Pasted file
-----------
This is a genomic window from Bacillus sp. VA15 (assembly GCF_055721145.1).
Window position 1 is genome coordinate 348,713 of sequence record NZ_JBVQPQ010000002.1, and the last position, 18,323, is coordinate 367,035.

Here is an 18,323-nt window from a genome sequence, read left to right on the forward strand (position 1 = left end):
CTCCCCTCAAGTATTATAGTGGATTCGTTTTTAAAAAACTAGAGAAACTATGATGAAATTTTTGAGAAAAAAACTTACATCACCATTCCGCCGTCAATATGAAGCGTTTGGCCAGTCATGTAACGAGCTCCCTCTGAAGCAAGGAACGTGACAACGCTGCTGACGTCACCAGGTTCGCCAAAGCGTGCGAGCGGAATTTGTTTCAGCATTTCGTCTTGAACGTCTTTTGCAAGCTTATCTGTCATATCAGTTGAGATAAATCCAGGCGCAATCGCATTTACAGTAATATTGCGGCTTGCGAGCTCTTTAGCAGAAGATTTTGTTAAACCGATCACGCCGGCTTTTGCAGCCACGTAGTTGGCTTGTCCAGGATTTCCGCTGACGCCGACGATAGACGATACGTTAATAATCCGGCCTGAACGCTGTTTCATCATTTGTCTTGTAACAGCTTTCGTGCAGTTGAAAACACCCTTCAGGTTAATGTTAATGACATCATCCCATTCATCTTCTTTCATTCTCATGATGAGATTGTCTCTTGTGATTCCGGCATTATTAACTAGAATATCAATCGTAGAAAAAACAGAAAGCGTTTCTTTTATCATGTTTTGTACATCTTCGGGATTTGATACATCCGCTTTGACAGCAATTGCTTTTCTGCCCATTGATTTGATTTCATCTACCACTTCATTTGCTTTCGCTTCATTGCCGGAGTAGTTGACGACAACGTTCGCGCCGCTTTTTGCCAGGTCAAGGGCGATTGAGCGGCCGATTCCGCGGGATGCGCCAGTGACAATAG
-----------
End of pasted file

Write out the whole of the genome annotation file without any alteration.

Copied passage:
This is a genomic window from Bacillus sp. VA15 (assembly GCF_055721145.1).
Window position 1 is genome coordinate 348,713 of sequence record NZ_JBVQPQ010000002.1, and the last position, 18,323, is coordinate 367,035.

Here is an 18,323-nt window from a genome sequence, read left to right on the forward strand (position 1 = left end):
CTCCCCTCAAGTATTATAGTGGATTCGTTTTTAAAAAACTAGAGAAACTATGATGAAATTTTTGAGAAAAAAACTTACATCACCATTCCGCCGTCAATATGAAGCGTTTGGCCAGTCATGTAACGAGCTCCCTCTGAAGCAAGGAACGTGACAACGCTGCTGACGTCACCAGGTTCGCCAAAGCGTGCGAGCGGAATTTGTTTCAGCATTTCGTCTTGAACGTCTTTTGCAAGCTTATCTGTCATATCAGTTGAGATAAATCCAGGCGCAATCGCATTTACAGTAATATTGCGGCTTGCGAGCTCTTTAGCAGAAGATTTTGTTAAACCGATCACGCCGGCTTTTGCAGCCACGTAGTTGGCTTGTCCAGGATTTCCGCTGACGCCGACGATAGACGATACGTTAATAATCCGGCCTGAACGCTGTTTCATCATTTGTCTTGTAACAGCTTTCGTGCAGTTGAAAACACCCTTCAGGTTAATGTTAATGACATCATCCCATTCATCTTCTTTCATTCTCATGATGAGATTGTCTCTTGTGATTCCGGCATTATTAACTAGAATATCAATCGTAGAAAAAACAGAAAGCGTTTCTTTTATCATGTTTTGTACATCTTCGGGATTTGATACATCCGCTTTGACAGCAATTGCTTTTCTGCCCATTGATTTGATTTCATCTACCACTTCATTTGCTTTCGCTTCATTGCCGGAGTAGTTGACGACAACGTTCGCGCCGCTTTTTGCCAGGTCAAGGGCGATTGAGCGGCCGATTCCGCGGGATGCGCCAGTGACAATAG